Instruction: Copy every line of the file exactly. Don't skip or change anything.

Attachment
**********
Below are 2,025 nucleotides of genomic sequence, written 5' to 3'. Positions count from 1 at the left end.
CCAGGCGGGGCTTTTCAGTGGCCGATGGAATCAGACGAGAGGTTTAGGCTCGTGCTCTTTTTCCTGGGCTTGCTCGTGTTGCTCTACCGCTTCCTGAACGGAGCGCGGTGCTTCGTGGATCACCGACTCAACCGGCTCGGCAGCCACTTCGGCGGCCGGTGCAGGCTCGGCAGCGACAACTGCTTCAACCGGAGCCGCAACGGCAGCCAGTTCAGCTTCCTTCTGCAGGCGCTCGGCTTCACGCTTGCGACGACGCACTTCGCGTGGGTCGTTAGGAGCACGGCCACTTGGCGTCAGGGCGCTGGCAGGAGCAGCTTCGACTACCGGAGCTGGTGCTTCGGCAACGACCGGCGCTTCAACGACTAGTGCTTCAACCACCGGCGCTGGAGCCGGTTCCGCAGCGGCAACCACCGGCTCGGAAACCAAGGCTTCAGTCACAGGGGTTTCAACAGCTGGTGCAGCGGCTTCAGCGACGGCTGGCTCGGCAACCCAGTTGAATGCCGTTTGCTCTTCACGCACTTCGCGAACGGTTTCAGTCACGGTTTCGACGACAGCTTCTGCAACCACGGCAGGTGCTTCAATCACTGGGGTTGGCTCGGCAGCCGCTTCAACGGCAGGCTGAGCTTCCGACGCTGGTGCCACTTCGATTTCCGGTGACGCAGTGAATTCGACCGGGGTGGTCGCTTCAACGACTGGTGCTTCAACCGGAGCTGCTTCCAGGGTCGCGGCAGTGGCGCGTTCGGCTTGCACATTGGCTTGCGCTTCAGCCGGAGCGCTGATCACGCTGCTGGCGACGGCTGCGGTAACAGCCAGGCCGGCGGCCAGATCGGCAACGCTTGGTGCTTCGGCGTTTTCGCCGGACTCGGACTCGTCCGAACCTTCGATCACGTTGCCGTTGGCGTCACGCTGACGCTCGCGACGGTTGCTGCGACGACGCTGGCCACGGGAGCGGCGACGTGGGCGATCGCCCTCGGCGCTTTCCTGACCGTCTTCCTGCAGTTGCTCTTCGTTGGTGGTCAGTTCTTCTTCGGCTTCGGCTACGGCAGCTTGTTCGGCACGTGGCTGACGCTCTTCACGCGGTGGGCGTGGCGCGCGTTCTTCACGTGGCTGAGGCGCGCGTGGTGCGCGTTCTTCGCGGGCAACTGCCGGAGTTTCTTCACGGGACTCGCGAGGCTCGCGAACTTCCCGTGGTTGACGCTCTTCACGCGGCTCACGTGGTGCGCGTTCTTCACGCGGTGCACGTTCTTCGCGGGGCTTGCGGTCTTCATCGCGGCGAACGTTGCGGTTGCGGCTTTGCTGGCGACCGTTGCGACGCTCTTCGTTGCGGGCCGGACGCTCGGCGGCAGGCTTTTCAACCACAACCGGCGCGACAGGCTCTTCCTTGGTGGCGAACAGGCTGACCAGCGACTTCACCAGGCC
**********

Below are 2,025 nucleotides of genomic sequence, written 5' to 3'. Positions count from 1 at the left end.
CCAGGCGGGGCTTTTCAGTGGCCGATGGAATCAGACGAGAGGTTTAGGCTCGTGCTCTTTTTCCTGGGCTTGCTCGTGTTGCTCTACCGCTTCCTGAACGGAGCGCGGTGCTTCGTGGATCACCGACTCAACCGGCTCGGCAGCCACTTCGGCGGCCGGTGCAGGCTCGGCAGCGACAACTGCTTCAACCGGAGCCGCAACGGCAGCCAGTTCAGCTTCCTTCTGCAGGCGCTCGGCTTCACGCTTGCGACGACGCACTTCGCGTGGGTCGTTAGGAGCACGGCCACTTGGCGTCAGGGCGCTGGCAGGAGCAGCTTCGACTACCGGAGCTGGTGCTTCGGCAACGACCGGCGCTTCAACGACTAGTGCTTCAACCACCGGCGCTGGAGCCGGTTCCGCAGCGGCAACCACCGGCTCGGAAACCAAGGCTTCAGTCACAGGGGTTTCAACAGCTGGTGCAGCGGCTTCAGCGACGGCTGGCTCGGCAACCCAGTTGAATGCCGTTTGCTCTTCACGCACTTCGCGAACGGTTTCAGTCACGGTTTCGACGACAGCTTCTGCAACCACGGCAGGTGCTTCAATCACTGGGGTTGGCTCGGCAGCCGCTTCAACGGCAGGCTGAGCTTCCGACGCTGGTGCCACTTCGATTTCCGGTGACGCAGTGAATTCGACCGGGGTGGTCGCTTCAACGACTGGTGCTTCAACCGGAGCTGCTTCCAGGGTCGCGGCAGTGGCGCGTTCGGCTTGCACATTGGCTTGCGCTTCAGCCGGAGCGCTGATCACGCTGCTGGCGACGGCTGCGGTAACAGCCAGGCCGGCGGCCAGATCGGCAACGCTTGGTGCTTCGGCGTTTTCGCCGGACTCGGACTCGTCCGAACCTTCGATCACGTTGCCGTTGGCGTCACGCTGACGCTCGCGACGGTTGCTGCGACGACGCTGGCCACGGGAGCGGCGACGTGGGCGATCGCCCTCGGCGCTTTCCTGACCGTCTTCCTGCAGTTGCTCTTCGTTGGTGGTCAGTTCTTCTTCGGCTTCGGCTACGGCAGCTTGTTCGGCACGTGGCTGACGCTCTTCACGCGGTGGGCGTGGCGCGCGTTCTTCACGTGGCTGAGGCGCGCGTGGTGCGCGTTCTTCGCGGGCAACTGCCGGAGTTTCTTCACGGGACTCGCGAGGCTCGCGAACTTCCCGTGGTTGACGCTCTTCACGCGGCTCACGTGGTGCGCGTTCTTCACGCGGTGCACGTTCTTCGCGGGGCTTGCGGTCTTCATCGCGGCGAACGTTGCGGTTGCGGCTTTGCTGGCGACCGTTGCGACGCTCTTCGTTGCGGGCCGGACGCTCGGCGGCAGGCTTTTCAACCACAACCGGCGCGACAGGCTCTTCCTTGGTGGCGAACAGGCTGACCAGCGACTTCACCAGGCC